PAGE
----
In the 1950s, three prominent psychologists, Abraham Maslow, Carl Rogers, and Rollo May, pioneered humanism as the new psychological approach to understanding personality theory and development.
As the leader behind humanistic thinking, Maslow posited that there is a drive for self-actualization (the realization of a person's fullest potential) after the attainment of basic human needs. Maslow viewed self-actualizing people are embodying several key characteristics: self-awareness and -acceptance; the capacity to form close friendships that are not clingy or dependent; spontaneity; sense of humor; the capacity to see work as an enjoyable and fulfilling pursuit; the capacity to have emotionally/spiritually rewarding experiences.
Drawing on the work of Freud and Maslow, Carl Rogers advocated the person-centered theory based on clinical case studies. Rogers considered the self-concept the salient feature of personality because it encompasses all feelings, beliefs and thoughts people display towards themselves. Furthermore, Rogers asserted that people are cognizant of these self-concepts. However, he acknowledged that often, self-concepts are not indicative of reality ("incongruence"), as when a person considers himself a model of integrity and honesty but frequently lies to his spouse. In contrast, "congruence" occurs when there is a reliable match between a self-concept and reality.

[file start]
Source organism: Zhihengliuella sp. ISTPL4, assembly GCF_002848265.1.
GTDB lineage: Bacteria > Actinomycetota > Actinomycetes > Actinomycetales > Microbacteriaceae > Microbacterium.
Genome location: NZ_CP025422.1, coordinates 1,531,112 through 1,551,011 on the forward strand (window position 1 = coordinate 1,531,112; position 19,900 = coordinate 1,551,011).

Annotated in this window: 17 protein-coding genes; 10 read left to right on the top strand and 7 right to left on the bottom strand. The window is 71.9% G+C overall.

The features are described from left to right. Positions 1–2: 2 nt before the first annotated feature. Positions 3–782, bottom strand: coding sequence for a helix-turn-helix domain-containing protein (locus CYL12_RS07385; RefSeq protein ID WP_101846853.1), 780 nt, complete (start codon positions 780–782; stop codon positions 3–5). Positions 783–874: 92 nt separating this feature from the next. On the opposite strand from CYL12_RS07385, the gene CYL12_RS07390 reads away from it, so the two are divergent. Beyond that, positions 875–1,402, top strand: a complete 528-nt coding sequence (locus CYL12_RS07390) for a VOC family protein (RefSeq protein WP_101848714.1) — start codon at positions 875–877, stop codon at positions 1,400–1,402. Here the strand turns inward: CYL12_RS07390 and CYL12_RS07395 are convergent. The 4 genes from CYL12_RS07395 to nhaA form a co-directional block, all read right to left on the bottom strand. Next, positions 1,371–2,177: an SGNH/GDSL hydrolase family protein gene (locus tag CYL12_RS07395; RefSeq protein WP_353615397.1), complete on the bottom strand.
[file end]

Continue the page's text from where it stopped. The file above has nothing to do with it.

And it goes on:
Unlike Maslow and Rogers, Rollo May introduced a strain of existential psychology within humanistic theory. May posited that people frequently shirk responsibility and avoid decision-making because of feelings of apathy and emptiness; these emotional disorders prompt people to disconnect from the surrounding world, from others and from themselves. Consequently, May considered the objective of psychotherapy to help people become more human, rather than 'cure' them. This way, psychotherapy would empower people to make effective decision and assume proper responsibility for their choices and actions. May viewed people as experiencing four stages of development: Innocence (pre-ego, doing only what one must do to fulfill one's needs), Rebellion (formation of ego by rebelling against authority), Ordinary (typical adult ego in which one often chooses conformity over responsibility), and Creative (authentic adult who accepts of responsibilities of free will with courage).